In this debut novel, a maid searches for her lover in a bizarre world.
Miller’s fantasy is about the residents, human and otherwise, of The Coast, a region that has a colonial feel to it. This tale starts as a love story between a seaman named Tom and Katie Jean, a maid at one of Port Jay’s many mansions. But when Tom ships out for a two-year voyage, things start to fall apart, both for the couple and The Coast itself. Catastrophes befall the land, some thanks to supernatural acts, some a result of human stupidity and greed. Port Jay is leveled by fire, creating a stream of refugees in a land whose resources are stretched thin. A pregnant Katie goes on the road in search of Tom, accompanied by her fellow servant Tavish, who harbors an unrequited love for her. Tom isn’t faring much better. He loses his earnings to card sharks, falls off his ship, and ends up swallowed by a leviathan. Freed from the monster, he gets tortured by pirates. Then there’s the king’s army waging campaigns against native tribes and runaway slaves, resulting in major casualties on all sides. Miller has also thrown such evil or capricious creatures as witches, gods, a werewolf, and even the devil himself into the mix. The author has built this tale around the proverb “An idle mind is the Devil’s workshop.” All the characters do well in their day-to-day activities, but get into trouble when they start to ponder life too much. There is far too much philosophizing, which makes for a draggy narrative. “God is language. And language is God. God puts meaning into the sounds that come out of our mouths. And that’s what creates and rules the universe,” asserts a character named Colophus of Demarest. In Tom and Katie, Miller delivers fully developed protagonists in whom readers can become invested. But he puts them through hell and they don’t get a story arc that satisfies. Most of his unethically fuzzy characters do deserve the gruesome fates they receive. While the author offers crackling dialogue, lengthy descriptive passages make the novel seem even longer than its 413 pages. Tighter editing could have given Miller’s story a more pleasing flow.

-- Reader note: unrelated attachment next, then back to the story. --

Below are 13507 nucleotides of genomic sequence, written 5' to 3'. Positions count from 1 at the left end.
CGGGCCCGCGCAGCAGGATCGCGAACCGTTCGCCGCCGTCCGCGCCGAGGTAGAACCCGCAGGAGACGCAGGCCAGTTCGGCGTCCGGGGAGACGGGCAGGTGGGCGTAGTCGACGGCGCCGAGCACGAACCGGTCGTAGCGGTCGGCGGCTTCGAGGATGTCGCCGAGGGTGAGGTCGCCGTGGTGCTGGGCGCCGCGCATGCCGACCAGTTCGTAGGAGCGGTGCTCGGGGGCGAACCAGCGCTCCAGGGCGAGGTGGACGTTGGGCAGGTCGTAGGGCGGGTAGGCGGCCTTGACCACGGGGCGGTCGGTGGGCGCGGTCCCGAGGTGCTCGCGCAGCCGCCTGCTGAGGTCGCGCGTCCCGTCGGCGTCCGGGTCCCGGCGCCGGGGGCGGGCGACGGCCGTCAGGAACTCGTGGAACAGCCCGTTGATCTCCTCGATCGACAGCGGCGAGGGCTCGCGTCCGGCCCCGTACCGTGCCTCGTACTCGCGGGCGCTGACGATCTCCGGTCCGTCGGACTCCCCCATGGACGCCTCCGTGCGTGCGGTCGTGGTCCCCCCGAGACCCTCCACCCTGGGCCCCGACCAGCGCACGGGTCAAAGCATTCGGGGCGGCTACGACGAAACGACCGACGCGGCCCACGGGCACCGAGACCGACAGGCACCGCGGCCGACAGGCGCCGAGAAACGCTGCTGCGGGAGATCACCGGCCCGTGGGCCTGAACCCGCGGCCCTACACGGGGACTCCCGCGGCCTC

An intriguing fantasy concept that sometimes gets sidetracked by a wordy narrative.